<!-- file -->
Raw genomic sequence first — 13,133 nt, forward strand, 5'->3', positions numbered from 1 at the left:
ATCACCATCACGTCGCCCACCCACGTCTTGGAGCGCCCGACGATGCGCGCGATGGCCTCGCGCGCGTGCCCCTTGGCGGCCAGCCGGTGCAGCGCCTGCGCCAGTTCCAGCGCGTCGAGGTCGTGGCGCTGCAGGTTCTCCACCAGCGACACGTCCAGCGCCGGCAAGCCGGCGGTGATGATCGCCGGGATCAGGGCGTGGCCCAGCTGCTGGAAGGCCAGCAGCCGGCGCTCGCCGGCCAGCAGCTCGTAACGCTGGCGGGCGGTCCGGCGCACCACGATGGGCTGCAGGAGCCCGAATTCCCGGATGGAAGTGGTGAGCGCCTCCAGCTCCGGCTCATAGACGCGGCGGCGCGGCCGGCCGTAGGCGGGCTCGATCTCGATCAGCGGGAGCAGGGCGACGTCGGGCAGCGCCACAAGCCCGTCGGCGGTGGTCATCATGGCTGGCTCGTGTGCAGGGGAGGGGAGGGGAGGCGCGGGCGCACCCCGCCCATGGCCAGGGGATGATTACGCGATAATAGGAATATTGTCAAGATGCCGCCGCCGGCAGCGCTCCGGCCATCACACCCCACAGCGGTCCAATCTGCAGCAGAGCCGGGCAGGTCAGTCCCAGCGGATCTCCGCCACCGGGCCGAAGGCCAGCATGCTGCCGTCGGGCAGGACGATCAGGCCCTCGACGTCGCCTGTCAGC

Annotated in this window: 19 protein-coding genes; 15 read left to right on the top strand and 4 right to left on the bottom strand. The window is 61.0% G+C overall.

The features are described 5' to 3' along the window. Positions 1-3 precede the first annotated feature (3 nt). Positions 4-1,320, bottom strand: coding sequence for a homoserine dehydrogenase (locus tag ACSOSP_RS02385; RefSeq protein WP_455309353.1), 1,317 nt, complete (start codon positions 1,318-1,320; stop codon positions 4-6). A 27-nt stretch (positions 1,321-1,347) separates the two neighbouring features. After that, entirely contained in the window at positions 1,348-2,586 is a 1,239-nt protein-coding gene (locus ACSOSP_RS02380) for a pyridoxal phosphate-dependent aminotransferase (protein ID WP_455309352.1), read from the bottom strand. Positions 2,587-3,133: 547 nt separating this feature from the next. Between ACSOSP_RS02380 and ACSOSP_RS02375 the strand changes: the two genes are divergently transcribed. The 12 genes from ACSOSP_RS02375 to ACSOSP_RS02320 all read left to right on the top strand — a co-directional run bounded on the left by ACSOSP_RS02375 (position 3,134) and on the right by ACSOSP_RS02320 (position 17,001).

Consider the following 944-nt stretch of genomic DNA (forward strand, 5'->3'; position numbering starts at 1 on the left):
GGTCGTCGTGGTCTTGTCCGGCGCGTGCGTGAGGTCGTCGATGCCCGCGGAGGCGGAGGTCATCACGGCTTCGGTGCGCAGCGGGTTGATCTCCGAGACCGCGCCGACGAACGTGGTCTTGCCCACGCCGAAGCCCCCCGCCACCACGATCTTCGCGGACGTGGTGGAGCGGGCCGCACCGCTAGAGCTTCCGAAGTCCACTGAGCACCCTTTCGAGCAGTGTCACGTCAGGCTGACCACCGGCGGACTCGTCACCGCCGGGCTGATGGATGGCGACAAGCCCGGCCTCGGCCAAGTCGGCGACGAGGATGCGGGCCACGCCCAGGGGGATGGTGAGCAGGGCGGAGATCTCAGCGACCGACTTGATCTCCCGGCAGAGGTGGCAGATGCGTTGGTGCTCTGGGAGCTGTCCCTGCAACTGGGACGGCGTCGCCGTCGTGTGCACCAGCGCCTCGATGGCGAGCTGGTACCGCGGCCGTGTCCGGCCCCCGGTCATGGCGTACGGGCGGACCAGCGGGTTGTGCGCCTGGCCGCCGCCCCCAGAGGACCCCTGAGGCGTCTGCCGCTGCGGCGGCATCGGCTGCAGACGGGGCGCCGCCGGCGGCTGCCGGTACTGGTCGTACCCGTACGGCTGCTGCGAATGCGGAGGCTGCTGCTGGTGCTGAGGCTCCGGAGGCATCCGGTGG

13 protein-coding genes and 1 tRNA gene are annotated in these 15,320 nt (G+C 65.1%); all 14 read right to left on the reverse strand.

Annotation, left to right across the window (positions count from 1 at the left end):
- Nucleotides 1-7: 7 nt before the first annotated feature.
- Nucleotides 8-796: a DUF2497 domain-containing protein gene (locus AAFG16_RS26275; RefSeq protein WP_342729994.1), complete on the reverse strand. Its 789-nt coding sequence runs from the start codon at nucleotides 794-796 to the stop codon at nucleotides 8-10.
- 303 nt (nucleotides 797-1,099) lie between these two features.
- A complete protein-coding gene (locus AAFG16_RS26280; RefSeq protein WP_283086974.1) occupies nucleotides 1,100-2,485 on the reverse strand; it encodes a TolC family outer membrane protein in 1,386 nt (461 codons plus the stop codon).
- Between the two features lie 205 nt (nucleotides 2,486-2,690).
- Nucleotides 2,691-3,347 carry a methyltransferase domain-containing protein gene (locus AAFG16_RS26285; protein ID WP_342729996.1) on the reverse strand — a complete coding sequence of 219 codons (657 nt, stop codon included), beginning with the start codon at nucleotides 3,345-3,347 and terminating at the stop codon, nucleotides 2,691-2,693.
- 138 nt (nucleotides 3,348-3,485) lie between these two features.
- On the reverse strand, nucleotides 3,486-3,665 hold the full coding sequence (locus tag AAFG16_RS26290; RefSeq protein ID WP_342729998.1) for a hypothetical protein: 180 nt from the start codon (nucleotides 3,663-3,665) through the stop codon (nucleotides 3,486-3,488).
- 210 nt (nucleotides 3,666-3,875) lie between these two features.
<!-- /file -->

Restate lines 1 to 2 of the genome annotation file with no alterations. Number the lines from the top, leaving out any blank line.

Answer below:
Raw genomic sequence first — 13,133 nt, forward strand, 5'->3', positions numbered from 1 at the left:
ATCACCATCACGTCGCCCACCCACGTCTTGGAGCGCCCGACGATGCGCGCGATGGCCTCGCGCGCGTGCCCCTTGGCGGCCAGCCGGTGCAGCGCCTGCGCCAGTTCCAGCGCGTCGAGGTCGTGGCGCTGCAGGTTCTCCACCAGCGACACGTCCAGCGCCGGCAAGCCGGCGGTGATGATCGCCGGGATCAGGGCGTGGCCCAGCTGCTGGAAGGCCAGCAGCCGGCGCTCGCCGGCCAGCAGCTCGTAACGCTGGCGGGCGGTCCGGCGCACCACGATGGGCTGCAGGAGCCCGAATTCCCGGATGGAAGTGGTGAGCGCCTCCAGCTCCGGCTCATAGACGCGGCGGCGCGGCCGGCCGTAGGCGGGCTCGATCTCGATCAGCGGGAGCAGGGCGACGTCGGGCAGCGCCACAAGCCCGTCGGCGGTGGTCATCATGGCTGGCTCGTGTGCAGGGGAGGGGAGGGGAGGCGCGGGCGCACCCCGCCCATGGCCAGGGGATGATTACGCGATAATAGGAATATTGTCAAGATGCCGCCGCCGGCAGCGCTCCGGCCATCACACCCCACAGCGGTCCAATCTGCAGCAGAGCCGGGCAGGTCAGTCCCAGCGGATCTCCGCCACCGGGCCGAAGGCCAGCATGCTGCCGTCGGGCAGGACGATCAGGCCCTCGACGTCGCCTGTCAGC